Probability is a bunch of bullshit. I’m sure that, in the broad pools of data and the sort of large swath approach of the various social sciences and anything that else that makes use of statistical analysis, probability is a much more reliable reference for how things will play out most of the time. When it comes to dice rolling and the sorts of things that happen as a result of dice rolling, it really does seem like the dice are trying to tell a story or that the incredibly unlikely thing happens way more often than not. I couldn’t tell you how many times I’ve created various tables for random outcomes, done my prep work on the ones that are statistically most-likely, and then told myself that the Infinitesimal option I added for what amounts to shits and giggles is not something I need to prepare for, only for my players to immediately roll that exact one thing during our next session.
The latest example happened yesterday, during the campaign I’ve been calling The Forgotten (the one that used to be my weekly Sunday game and is now being scheduled as we can fit it in, every two or three-ish weeks). There’s this magic item call a “bag of beans” that contains a relatively small number (3d4, to be precise) of magic beans that , when planted, can have a random effect. The magic item in it’s official Dungeons and Dragons listing has a table of random effects, including everything from healing or harming mushrooms to monster attacks to the spontaneous spawning of a dungeon, complete with monsters and treasure. Since I found this item shortly after I started running 5th Edition and wanted to include it in my games but wasn’t willing to violate my self-rule of not adding items to the game just to cause chaos, I’ve had to wait for it to show up as part of randomly generated treasure or a thematically appropriate place. While I’ve been waiting, as I do with all ideas I love but have to sit on for a while, I’ve spent time tweaking it and making adjustments so it goes from a cool idea to an amazing one.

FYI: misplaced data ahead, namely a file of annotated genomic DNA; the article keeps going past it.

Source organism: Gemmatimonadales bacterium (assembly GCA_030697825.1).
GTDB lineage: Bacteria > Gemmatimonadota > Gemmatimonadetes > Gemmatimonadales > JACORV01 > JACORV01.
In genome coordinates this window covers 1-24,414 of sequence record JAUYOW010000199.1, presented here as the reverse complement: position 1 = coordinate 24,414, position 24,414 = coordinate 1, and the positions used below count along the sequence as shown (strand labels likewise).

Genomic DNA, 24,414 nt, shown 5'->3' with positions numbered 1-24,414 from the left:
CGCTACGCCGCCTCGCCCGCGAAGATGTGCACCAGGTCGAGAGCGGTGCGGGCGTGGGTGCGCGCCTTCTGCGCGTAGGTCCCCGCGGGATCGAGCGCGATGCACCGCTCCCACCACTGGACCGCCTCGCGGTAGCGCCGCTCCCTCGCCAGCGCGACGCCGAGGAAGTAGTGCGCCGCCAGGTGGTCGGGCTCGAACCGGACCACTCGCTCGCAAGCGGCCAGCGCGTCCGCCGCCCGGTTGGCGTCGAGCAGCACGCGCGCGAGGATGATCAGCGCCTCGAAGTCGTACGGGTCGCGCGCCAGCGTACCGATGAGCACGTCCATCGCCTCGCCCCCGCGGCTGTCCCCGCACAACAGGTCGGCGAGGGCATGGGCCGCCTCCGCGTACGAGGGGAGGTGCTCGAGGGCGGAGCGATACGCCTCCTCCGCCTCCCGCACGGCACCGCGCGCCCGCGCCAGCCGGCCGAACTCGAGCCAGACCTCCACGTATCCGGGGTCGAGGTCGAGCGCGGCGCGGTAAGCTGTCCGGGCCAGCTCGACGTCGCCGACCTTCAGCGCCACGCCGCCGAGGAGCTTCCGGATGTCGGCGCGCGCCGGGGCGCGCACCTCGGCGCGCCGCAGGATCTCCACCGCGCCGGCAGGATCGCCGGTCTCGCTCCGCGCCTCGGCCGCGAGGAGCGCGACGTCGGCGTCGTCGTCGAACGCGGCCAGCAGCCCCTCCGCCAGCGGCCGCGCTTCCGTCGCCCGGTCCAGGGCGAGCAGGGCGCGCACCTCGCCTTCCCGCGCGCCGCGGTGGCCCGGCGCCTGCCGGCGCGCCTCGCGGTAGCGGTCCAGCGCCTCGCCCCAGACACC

What this involved, this time, was a new table of random effects, effectively tripling the amount of things that could happen when a player planted one of the magic beans. I used the cool ones from the original table and created a bunch of other fun effects to help round out the chaotic energy of the bag of beans. Since I love the chaos and having a wrench thrown into the works of my own plans more than pretty much anything else that can happen at the table, I created one result on the table that had the possibility to create the ultimate chaos. If the player rolled a 1 on their d100 roll as they planted and watered the bean, that bean and every other bean in the bag would represent a draw of 1d4 cards from the Deck of Many Things (which is a famous and potentially horrible but also potentially amazing magic item in the D&D universe). Now, I’ve got an alternate option in parentheses on the table in case that option would either really fuck up the game it in which it appears in a way that isn’t fun or my players aren’t the sort to find the potentially game altering magic of the Deck of Many Things a fun diversion. But this particular bag of beans showed up in place that was locked away from time, the multiverse, and most of the potentially bad effects, so I had a set of rules in place for how it would be limited or reduced in power in case this exact scenario came up.